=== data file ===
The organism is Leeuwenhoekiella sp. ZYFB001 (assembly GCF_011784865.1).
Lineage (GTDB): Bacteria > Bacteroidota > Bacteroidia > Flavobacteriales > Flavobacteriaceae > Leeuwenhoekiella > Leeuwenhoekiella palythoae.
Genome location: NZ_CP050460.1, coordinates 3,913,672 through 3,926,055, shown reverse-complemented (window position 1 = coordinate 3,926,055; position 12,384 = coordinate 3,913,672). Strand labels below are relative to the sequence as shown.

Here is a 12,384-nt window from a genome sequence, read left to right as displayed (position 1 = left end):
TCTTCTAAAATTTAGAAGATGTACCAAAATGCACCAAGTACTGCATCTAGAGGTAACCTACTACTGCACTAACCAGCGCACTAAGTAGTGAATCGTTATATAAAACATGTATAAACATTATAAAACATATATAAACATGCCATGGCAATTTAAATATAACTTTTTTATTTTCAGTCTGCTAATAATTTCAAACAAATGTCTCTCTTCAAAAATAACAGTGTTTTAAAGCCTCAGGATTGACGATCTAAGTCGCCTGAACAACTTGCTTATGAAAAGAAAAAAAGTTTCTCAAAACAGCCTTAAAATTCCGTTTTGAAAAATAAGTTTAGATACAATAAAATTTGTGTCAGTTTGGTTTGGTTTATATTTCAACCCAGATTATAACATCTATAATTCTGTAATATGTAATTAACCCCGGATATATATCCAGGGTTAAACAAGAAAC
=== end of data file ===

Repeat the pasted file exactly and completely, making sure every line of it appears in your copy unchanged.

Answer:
The organism is Leeuwenhoekiella sp. ZYFB001 (assembly GCF_011784865.1).
Lineage (GTDB): Bacteria > Bacteroidota > Bacteroidia > Flavobacteriales > Flavobacteriaceae > Leeuwenhoekiella > Leeuwenhoekiella palythoae.
Genome location: NZ_CP050460.1, coordinates 3,913,672 through 3,926,055, shown reverse-complemented (window position 1 = coordinate 3,926,055; position 12,384 = coordinate 3,913,672). Strand labels below are relative to the sequence as shown.

Here is a 12,384-nt window from a genome sequence, read left to right as displayed (position 1 = left end):
TCTTCTAAAATTTAGAAGATGTACCAAAATGCACCAAGTACTGCATCTAGAGGTAACCTACTACTGCACTAACCAGCGCACTAAGTAGTGAATCGTTATATAAAACATGTATAAACATTATAAAACATATATAAACATGCCATGGCAATTTAAATATAACTTTTTTATTTTCAGTCTGCTAATAATTTCAAACAAATGTCTCTCTTCAAAAATAACAGTGTTTTAAAGCCTCAGGATTGACGATCTAAGTCGCCTGAACAACTTGCTTATGAAAAGAAAAAAAGTTTCTCAAAACAGCCTTAAAATTCCGTTTTGAAAAATAAGTTTAGATACAATAAAATTTGTGTCAGTTTGGTTTGGTTTATATTTCAACCCAGATTATAACATCTATAATTCTGTAATATGTAATTAACCCCGGATATATATCCAGGGTTAAACAAGAAAC